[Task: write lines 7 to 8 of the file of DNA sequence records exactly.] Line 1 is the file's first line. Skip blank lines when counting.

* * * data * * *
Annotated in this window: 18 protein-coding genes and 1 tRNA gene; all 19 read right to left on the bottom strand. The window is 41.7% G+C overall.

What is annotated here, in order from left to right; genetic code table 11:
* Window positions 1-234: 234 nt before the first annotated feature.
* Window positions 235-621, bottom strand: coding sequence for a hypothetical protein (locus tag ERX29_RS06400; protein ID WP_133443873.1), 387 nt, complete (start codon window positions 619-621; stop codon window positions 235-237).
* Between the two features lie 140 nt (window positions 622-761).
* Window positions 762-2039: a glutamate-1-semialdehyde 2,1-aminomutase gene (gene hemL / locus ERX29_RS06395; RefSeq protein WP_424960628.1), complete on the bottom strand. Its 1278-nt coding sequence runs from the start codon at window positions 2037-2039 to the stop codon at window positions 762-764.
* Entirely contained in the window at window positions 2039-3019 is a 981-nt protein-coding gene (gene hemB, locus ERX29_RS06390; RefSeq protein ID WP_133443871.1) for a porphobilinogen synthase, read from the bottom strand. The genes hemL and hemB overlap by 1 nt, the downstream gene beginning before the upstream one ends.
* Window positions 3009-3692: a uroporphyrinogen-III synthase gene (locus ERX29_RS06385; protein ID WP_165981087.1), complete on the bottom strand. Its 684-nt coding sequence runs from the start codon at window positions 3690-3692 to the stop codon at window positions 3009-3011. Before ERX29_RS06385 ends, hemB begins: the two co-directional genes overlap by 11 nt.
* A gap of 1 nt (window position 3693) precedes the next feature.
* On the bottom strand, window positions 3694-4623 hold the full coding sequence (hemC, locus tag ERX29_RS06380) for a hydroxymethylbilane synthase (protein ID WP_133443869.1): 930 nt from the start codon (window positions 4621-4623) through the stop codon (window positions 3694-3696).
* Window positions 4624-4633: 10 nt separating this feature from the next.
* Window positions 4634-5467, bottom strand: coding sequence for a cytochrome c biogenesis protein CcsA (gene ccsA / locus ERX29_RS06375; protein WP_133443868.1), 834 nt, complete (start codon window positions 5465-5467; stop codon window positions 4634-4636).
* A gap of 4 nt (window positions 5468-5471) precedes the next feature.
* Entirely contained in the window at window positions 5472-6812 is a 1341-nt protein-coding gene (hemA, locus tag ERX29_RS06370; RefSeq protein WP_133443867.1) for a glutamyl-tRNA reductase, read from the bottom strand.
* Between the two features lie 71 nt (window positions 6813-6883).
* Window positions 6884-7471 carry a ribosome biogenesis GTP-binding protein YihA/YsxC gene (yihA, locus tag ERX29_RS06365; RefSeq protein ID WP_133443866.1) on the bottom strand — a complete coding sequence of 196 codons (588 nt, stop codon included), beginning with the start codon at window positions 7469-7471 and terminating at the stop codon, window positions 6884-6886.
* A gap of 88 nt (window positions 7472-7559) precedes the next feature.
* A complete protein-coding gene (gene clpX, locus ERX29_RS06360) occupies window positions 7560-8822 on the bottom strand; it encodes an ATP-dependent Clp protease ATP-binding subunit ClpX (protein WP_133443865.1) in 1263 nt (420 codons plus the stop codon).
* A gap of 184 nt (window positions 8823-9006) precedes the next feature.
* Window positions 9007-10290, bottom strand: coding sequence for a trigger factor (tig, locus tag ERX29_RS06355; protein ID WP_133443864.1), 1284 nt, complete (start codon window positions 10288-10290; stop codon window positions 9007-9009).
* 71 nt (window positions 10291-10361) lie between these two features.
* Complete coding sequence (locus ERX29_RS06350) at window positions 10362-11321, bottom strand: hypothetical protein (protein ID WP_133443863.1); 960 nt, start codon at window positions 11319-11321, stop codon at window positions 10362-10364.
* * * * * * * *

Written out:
* Entirely contained in the window at window positions 2039-3019 is a 981-nt protein-coding gene (gene hemB, locus ERX29_RS06390; RefSeq protein ID WP_133443871.1) for a porphobilinogen synthase, read from the bottom strand. The genes hemL and hemB overlap by 1 nt, the downstream gene beginning before the upstream one ends.
* Window positions 3009-3692: a uroporphyrinogen-III synthase gene (locus ERX29_RS06385; protein ID WP_165981087.1), complete on the bottom strand. Its 684-nt coding sequence runs from the start codon at window positions 3690-3692 to the stop codon at window positions 3009-3011. Before ERX29_RS06385 ends, hemB begins: the two co-directional genes overlap by 11 nt.